Posts Tagged ‘Films/Videos’

Using Wikipedia wisely

Do you use Wikipedia? Of course you do, we all do! But do you use it wisely? Here’s a short YouTube video explaining how to make the best use of Wikipedia. It is meant to show you how to use it, not as a final source, but as a stepping stone to further research.

View “Using Wikipedia wisely” here.



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Planting a community garden; making a welcome map for newcomers to your neighborhood; or collecting trash in your area and making an art project with it are just some of the activity ideas for Geography Awareness Week 2011 — Nov. 13-19 — with its theme of:

“Geography: The Adventure in Your Community.”

Here are some new materials in the Carleton library collection that focus on Community:

Our Ontario – (Database) Discover people, places, events and objects about Ontario and from Ontario organizations. Its’ easy to find photographs, maps, videos, audio recording, governments documents and other media – instantly @ your fingertips.

Community Development in Canada – (Book) Community development happens within a community, it does not happen to the community.  It’s about empowering a community to develop from within. This text, developed by Canadian professors for Canadian classes, fills a gap.  Brown and Hannis bring a unique Canadian perspective with this all-Canadian textbook.

Life on the Reserve (DVD) – This is a documentary film that follows a few members of the Kiashke Zaaging Anishinaabek (Gull Bay First Nations) community as they take us through what their daily life consists of. Life on Gull Bay Reserve is difficult compared to living in a big city. The don’t have clean drinking water, so they have to get bottled water shipped in.

Two Indians talking (DVD) – This is a humorous, uncensored conversation between two First Nation men who are about to take part in their community’s roadblock. Each man wants fiercely to do the right think but struggles with the question “When you do something for the right reasons, does that make it the right thing to do?”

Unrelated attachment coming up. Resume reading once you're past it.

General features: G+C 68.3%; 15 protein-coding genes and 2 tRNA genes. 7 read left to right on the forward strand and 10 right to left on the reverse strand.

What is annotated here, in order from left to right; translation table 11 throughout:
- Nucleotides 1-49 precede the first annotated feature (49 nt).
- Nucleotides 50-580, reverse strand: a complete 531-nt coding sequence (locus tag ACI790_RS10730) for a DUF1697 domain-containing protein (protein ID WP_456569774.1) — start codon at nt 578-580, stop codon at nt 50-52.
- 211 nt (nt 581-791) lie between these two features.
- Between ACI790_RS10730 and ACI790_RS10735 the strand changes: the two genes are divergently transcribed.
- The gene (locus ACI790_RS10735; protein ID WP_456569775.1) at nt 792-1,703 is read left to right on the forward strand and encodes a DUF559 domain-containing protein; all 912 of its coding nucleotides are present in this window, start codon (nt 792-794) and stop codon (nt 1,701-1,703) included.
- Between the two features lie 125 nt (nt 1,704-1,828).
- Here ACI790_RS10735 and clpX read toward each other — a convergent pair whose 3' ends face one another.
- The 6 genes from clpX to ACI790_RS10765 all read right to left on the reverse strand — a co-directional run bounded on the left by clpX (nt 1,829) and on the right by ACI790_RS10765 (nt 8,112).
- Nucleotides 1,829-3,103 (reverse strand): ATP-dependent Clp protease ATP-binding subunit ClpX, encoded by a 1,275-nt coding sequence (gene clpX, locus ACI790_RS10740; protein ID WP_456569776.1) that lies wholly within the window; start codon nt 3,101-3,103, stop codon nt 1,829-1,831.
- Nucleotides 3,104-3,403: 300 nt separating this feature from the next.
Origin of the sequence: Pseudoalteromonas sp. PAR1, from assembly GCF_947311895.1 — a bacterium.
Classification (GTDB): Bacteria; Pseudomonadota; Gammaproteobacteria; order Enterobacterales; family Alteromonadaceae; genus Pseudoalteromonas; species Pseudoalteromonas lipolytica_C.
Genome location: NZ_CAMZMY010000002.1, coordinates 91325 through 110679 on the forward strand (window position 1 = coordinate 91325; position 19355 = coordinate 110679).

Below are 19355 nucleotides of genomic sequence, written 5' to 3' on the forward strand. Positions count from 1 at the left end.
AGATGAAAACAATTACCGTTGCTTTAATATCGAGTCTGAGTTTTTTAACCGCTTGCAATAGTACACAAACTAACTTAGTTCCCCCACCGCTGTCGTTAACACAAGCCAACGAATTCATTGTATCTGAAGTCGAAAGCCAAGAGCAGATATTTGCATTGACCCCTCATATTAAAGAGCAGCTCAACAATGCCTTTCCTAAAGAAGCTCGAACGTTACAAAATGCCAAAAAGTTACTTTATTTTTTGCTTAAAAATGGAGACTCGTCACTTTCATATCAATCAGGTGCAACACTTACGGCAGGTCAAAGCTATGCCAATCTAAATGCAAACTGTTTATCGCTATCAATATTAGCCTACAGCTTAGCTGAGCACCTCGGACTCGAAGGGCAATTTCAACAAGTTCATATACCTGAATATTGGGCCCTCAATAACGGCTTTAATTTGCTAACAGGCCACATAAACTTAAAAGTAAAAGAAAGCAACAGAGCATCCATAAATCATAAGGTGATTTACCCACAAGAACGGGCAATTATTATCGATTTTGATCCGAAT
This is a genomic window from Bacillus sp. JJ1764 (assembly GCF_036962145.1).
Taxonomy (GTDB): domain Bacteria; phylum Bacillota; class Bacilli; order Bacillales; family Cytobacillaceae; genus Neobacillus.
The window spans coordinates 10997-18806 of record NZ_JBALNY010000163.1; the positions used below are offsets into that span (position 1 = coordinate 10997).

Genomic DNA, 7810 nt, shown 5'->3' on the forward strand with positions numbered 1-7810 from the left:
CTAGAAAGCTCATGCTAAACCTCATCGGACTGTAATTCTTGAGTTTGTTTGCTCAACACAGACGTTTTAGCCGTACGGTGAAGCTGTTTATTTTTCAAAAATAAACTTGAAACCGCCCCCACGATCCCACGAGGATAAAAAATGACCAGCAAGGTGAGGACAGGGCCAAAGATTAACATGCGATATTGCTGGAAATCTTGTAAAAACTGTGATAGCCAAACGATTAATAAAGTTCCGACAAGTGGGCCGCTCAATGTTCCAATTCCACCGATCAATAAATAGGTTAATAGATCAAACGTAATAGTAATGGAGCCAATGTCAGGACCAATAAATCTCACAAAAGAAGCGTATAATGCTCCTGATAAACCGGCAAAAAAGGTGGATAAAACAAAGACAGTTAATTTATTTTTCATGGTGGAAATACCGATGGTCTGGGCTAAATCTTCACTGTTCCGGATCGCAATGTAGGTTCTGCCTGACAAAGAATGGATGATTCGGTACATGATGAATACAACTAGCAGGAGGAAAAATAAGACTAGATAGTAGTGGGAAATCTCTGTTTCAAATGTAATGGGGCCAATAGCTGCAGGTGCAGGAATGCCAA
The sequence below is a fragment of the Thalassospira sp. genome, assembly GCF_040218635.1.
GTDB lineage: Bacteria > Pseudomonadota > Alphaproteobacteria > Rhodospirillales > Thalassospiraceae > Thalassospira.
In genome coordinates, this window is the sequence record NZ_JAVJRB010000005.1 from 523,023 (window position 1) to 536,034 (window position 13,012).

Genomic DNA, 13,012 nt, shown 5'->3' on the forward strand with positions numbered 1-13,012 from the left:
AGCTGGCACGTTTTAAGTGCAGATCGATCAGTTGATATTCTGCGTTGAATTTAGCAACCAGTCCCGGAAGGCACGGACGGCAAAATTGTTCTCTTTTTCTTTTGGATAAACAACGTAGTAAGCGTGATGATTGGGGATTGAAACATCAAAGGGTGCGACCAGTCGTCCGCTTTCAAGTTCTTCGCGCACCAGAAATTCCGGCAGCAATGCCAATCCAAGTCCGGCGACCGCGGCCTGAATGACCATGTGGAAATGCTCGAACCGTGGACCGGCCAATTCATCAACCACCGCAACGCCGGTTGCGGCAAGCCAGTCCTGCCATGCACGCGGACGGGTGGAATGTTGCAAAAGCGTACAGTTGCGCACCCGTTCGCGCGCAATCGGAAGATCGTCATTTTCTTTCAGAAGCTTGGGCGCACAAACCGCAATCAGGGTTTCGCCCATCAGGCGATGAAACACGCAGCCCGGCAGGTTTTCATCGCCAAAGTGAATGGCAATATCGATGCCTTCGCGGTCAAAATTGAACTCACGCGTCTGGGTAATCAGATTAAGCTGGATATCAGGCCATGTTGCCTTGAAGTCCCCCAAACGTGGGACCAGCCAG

Community Organizing – (Book) by Joan Kuyek suggests that most of our attempts at change and community-building fail because we cannot get along with each other. Community Organizing starts at the community level to describe how we can work together and create organizations based on dignity and respect. It provides strategies to build movements from the community to assert democratic political power and tools to create a culture of hope in this time of despair. This book offers the means to reclaim political power in Canada.

Poverty by postal code 2: vertical poverty – Declining Income, Housing Quality and Community Life in Toronto’s Inner Suburban High-Rise Apartments – (Book) Published by United Way Toronto, this is a sobering new report on the continuing growth of poverty concentration in Toronto. Vertical Poverty paints a very clear picture – the geography intensification of poverty continues to grow – and is still most severe in the inner suburbs.

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The CIW Canadian Index of Wellbeing was released yesterday. It measures the overall well being of Canada. According to their press release, since 1994, the starting point for the CIW, Canada’s well being has seen an overall improvement of 11 percent, paling in comparison to the 31 per cent growth in the country’s GDP over that same time frame.